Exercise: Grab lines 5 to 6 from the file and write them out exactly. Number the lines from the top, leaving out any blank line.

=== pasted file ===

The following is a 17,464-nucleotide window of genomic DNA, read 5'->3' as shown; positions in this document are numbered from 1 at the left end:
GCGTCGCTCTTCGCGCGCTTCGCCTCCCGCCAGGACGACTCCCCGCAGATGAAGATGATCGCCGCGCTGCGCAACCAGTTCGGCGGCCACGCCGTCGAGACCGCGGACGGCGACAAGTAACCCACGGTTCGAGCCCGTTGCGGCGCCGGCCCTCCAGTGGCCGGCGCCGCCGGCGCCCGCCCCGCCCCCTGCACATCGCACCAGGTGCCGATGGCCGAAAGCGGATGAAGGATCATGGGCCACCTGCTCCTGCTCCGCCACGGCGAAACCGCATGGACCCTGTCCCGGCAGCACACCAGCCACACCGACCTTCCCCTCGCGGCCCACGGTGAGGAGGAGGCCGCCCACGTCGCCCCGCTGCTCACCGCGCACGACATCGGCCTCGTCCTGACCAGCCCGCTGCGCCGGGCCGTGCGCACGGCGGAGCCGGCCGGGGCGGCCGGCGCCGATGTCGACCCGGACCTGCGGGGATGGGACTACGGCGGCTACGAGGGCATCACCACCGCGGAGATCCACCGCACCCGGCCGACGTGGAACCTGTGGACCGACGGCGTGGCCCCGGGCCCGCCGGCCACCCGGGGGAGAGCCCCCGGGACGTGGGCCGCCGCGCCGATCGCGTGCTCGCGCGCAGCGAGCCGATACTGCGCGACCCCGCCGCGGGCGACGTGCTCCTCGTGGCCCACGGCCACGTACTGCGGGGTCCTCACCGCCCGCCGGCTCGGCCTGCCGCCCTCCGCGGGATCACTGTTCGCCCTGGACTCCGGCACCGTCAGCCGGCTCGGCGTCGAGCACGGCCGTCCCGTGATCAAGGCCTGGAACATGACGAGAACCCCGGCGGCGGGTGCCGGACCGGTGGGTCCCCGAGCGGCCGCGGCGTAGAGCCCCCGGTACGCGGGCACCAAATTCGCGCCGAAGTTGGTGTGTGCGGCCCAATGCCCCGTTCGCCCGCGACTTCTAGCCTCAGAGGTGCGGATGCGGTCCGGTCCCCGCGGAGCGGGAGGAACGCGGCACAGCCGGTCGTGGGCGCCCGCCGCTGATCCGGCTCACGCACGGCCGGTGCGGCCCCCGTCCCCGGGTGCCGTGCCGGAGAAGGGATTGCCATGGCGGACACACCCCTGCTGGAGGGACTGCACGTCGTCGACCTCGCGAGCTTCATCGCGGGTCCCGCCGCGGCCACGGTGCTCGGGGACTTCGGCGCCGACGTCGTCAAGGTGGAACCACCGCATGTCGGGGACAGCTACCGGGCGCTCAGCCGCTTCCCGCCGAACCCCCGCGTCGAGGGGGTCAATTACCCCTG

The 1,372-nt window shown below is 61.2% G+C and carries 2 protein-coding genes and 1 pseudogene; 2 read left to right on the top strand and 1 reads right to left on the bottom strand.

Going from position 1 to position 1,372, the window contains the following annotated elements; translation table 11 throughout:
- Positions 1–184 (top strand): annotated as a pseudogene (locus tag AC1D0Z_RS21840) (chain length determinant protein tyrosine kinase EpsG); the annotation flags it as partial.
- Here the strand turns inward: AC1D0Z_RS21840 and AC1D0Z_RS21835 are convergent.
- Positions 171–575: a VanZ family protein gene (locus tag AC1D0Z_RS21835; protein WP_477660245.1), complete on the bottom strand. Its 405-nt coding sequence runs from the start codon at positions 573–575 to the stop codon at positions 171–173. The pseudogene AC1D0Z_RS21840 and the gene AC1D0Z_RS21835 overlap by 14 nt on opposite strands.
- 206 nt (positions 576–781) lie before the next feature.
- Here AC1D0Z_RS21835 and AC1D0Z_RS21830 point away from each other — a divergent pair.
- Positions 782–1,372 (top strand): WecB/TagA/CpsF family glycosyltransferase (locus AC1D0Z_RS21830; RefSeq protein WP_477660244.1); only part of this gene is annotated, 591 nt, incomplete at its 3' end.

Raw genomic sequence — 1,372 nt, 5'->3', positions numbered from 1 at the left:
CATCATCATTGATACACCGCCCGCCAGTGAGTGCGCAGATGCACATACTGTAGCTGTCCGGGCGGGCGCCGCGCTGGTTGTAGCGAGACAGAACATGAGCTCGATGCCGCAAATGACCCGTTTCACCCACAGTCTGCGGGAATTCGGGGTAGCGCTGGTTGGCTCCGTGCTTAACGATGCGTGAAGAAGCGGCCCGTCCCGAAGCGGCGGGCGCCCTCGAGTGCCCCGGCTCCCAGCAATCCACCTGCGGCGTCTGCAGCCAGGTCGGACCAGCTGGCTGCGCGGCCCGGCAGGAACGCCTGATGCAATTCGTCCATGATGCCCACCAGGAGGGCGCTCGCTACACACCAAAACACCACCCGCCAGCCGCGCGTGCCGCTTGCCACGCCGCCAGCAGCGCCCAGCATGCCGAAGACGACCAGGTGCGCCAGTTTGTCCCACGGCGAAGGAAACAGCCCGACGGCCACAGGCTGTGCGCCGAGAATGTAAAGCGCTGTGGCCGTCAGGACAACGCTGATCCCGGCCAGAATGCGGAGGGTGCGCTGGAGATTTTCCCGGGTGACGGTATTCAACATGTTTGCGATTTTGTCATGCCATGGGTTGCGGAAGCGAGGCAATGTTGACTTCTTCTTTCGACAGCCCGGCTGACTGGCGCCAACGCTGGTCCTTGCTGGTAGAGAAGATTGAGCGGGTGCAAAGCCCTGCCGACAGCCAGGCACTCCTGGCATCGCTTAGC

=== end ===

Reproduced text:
- Positions 1–184 (top strand): annotated as a pseudogene (locus tag AC1D0Z_RS21840) (chain length determinant protein tyrosine kinase EpsG); the annotation flags it as partial.
- Here the strand turns inward: AC1D0Z_RS21840 and AC1D0Z_RS21835 are convergent.